As I see it, the person with hearing loss has the choice of two responses:  proactive or reactive.  For example, the proactive response might be that the person with hearing loss anticipates possible challenges in the communication cycle and becomes armed with strategies to repair and maintain communication.  The hearing loss person in reactive response mode may become stressed or emotionally upset after a breakdown in communication instead of relying on strategies learned to prevent or effectively deal with the communication challenge.

ReactiveProactive Image

In conclusion, the words ‘Never mind’ may become your opportunity to show off your communication repair strategies!  Remaining positive and proactive will serve the person with hearing loss much better in the long run!  See some additional Repair Strategies from Dr. Bally below:

  • Repeat“Could you repeat that please?”
  • Rephrase – use alternate wording or different words to say the same thing. “Sorry, I didn’t understand.  Is there another way you could say that?”
  • Key Word – determine the topic or a key word. “Were you talking about last night’s game?”
  • Spelling – ask for the word to be spelled letter by letter
  • Code Words – such as “B as in boy” or “D as in dog”
  • Air or Palm Writing – use index finger to draw letters in the air or on the palm of the hand
  • Numbers – say each number individually, spell the number word, counting, hold up the correct number of digits

For your consideration:

  • When communication fails and you don’t understand what’s been said, what is your response?
  • How do you feel when someone says, ‘never mind’, after you’ve asked them to repeat something you’ve missed in conversation?
  • As a person with hearing loss, in what ways can you remain proactive during the communication cycle?
  • If you are a hearing person, how can you be proactive during the communication cycle?

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Outcomes: Anticipated And Unanticipated

by Jeannie Taylor


It has been said something as small as the flutter of a butterfly’s wing can ultimately cause a typhoon halfway around the world. – Chaos Theory

In our lives, we are constantly being called upon to make decisions.  Ideally, some decisions can be made well in advance allowing time for investigation and consideration before making up one’s mind.   However, some decisions are spur of the moment and require to be made with little or no deliberation or preparation.  Regardless of whether they are planned or unplanned, our decisions have outcomes.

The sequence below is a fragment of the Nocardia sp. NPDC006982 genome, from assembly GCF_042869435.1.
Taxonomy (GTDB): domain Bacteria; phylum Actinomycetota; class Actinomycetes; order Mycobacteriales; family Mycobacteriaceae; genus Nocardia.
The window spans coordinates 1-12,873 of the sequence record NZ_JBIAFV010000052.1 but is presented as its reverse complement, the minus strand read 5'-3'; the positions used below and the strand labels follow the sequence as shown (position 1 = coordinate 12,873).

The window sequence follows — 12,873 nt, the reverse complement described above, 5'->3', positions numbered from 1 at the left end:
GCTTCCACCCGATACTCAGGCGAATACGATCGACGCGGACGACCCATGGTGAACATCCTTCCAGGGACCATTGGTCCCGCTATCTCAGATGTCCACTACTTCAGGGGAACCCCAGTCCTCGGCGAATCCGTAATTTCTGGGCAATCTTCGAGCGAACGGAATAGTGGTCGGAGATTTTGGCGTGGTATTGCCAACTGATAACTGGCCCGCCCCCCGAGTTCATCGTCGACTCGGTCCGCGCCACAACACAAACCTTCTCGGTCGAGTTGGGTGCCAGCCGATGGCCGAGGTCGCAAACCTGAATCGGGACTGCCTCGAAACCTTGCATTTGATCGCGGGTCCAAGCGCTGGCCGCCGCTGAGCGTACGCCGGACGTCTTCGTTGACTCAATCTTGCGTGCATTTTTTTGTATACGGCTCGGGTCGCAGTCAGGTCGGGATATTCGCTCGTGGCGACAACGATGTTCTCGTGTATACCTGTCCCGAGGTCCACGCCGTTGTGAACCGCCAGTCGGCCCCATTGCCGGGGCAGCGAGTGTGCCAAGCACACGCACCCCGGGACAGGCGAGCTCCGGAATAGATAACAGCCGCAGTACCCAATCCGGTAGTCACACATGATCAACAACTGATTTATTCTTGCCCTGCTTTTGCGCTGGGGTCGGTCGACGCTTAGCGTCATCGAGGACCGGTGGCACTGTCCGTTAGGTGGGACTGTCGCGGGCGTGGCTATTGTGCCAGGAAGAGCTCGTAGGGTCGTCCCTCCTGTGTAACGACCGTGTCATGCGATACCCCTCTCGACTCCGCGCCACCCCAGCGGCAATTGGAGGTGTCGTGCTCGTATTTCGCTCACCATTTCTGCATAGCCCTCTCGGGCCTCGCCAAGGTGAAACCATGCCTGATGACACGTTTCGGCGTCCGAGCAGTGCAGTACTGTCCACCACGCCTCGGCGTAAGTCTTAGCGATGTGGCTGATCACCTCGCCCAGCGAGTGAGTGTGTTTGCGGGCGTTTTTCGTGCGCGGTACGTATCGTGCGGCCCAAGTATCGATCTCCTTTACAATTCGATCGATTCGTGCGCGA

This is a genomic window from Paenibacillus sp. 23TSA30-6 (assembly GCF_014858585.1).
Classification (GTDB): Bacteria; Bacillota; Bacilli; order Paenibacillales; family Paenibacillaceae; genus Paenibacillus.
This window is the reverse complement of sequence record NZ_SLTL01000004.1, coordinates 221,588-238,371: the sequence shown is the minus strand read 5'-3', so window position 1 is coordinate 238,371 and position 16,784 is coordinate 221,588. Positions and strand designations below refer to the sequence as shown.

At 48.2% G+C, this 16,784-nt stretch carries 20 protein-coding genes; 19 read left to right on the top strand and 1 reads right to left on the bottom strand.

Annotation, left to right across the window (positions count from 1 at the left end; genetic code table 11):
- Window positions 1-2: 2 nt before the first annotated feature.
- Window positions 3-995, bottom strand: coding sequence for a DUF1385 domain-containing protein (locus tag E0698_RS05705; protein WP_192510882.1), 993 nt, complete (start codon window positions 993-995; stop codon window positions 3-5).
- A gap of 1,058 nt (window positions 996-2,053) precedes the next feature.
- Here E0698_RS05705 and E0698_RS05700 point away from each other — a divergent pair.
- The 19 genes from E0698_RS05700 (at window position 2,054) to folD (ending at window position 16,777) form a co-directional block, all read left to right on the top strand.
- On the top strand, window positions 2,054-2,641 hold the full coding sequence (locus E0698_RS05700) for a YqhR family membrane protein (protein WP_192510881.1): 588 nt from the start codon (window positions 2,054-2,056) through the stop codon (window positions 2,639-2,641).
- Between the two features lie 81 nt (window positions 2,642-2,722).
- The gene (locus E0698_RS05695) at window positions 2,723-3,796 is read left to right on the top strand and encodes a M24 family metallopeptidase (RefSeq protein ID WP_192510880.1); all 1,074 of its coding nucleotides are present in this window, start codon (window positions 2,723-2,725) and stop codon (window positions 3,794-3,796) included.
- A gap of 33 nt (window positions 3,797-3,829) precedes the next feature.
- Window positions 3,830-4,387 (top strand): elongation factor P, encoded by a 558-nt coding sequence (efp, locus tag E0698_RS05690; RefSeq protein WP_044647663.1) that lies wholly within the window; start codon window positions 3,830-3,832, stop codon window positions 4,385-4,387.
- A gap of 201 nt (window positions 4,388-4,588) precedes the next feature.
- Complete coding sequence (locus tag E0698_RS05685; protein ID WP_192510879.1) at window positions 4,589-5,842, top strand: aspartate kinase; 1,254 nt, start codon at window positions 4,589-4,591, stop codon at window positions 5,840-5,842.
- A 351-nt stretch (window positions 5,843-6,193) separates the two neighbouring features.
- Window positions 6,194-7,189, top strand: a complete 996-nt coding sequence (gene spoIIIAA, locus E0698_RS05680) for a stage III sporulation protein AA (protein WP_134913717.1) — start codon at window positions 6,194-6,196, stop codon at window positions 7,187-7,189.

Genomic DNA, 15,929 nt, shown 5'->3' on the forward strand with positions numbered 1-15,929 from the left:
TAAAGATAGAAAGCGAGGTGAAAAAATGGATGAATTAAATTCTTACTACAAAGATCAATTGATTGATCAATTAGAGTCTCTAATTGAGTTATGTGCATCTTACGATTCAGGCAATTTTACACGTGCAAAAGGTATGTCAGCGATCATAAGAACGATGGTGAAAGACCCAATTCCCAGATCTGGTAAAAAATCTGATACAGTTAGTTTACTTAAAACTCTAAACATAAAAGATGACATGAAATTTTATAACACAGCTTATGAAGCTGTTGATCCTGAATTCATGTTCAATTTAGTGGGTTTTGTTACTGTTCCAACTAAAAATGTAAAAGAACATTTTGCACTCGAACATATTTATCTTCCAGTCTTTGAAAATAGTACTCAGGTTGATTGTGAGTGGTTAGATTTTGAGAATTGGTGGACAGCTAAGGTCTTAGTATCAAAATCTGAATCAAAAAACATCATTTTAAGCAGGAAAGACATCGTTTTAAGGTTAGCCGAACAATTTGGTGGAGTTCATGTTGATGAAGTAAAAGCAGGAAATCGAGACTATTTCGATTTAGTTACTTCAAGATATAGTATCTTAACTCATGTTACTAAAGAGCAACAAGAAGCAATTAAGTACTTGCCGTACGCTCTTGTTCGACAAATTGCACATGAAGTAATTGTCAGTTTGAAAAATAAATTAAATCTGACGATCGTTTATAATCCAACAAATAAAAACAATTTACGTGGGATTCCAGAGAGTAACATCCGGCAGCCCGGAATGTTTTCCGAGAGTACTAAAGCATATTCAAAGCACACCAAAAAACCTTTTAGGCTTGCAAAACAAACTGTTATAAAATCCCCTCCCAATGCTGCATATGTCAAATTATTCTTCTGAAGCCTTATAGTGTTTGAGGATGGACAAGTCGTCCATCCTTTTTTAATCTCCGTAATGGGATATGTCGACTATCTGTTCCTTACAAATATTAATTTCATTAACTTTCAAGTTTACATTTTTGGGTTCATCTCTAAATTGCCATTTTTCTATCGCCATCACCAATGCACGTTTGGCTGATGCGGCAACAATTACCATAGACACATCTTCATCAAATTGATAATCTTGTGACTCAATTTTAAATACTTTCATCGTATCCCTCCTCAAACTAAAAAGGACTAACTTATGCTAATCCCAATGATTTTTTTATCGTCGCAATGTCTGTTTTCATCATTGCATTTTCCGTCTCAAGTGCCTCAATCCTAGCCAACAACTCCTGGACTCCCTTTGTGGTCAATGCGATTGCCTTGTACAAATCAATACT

In 1961, Edward Lorenz, assistant professor at Massachusetts Institute of Technology’s department of meteorology, created an early computer program to simulate weather.   In the article, The Meaning of the Butterfly, by Peter Dizikes (June 8, 2008, Boston Globe Media), Lorenz changed one of a dozen numbers representing atmospheric conditions, from .506127 to .506. That tiny alteration utterly transformed his long-term forecast, a point Lorenz amplified in his 1972 paper, “Predictability: Does the Flap of a Butterfly’s Wings in Brazil Set off a Tornado in Texas?”  The “innumerable” interconnections of nature, Lorenz noted, mean a butterfly’s flap could cause a tornado – or, for all we know, could prevent one. Similarly, should we make even a tiny alteration to nature, “we shall never know what would have happened if we had not disturbed it,” since subsequent changes are too complex and entangled to restore a previous state.

As a result of Lorenz’s work, the catch phrase ‘The Butterfly Effect’ was coined.  In general, people have come to associate the phrase with the idea that regardless of how small or seemingly insignificant our actions are they have the potential to yield a wide range of outcomes.  A single word, decision, or act can change the course of our lives, the lives of others, or even our world, forever.

Those of us with hearing loss can leverage what we do and say to bring about beneficial and desirable outcomes for our community despite the communication challenges we face.  Your actions and mine have value.  When we interact with others genuinely and remain open to the needs of those around us whether hearing, deaf, hard of hearing, or deaf-blind, the potential for optimistic and constructive change is enormous!

For your consideration:

  • Regardless of where you live or how many people you come into contact with on a daily basis, do you think the power of your words, gestures, and actions, toward others have the potential to bring about outcomes (anticipated or unanticipated) that will alter the world?
  • How can we increase the possibility of beneficial outcomes rather than harmful ones when it comes to making decisions about our own hearing loss?
  • Mahatma Gandhi wrote, “Be the change you wish to see in the world.” As a person with hearing loss, how does this quote apply to you?
  • My challenge to you: Experiment with ‘The Butterfly Effect’.  Choose a time when you are interacting with someone.  Then say or do something intentionally that has the potential to set off a wave of positive, optimistic energy in the life of that person.  The impact could be the start of something great!   Watch for results, and share them with us soon!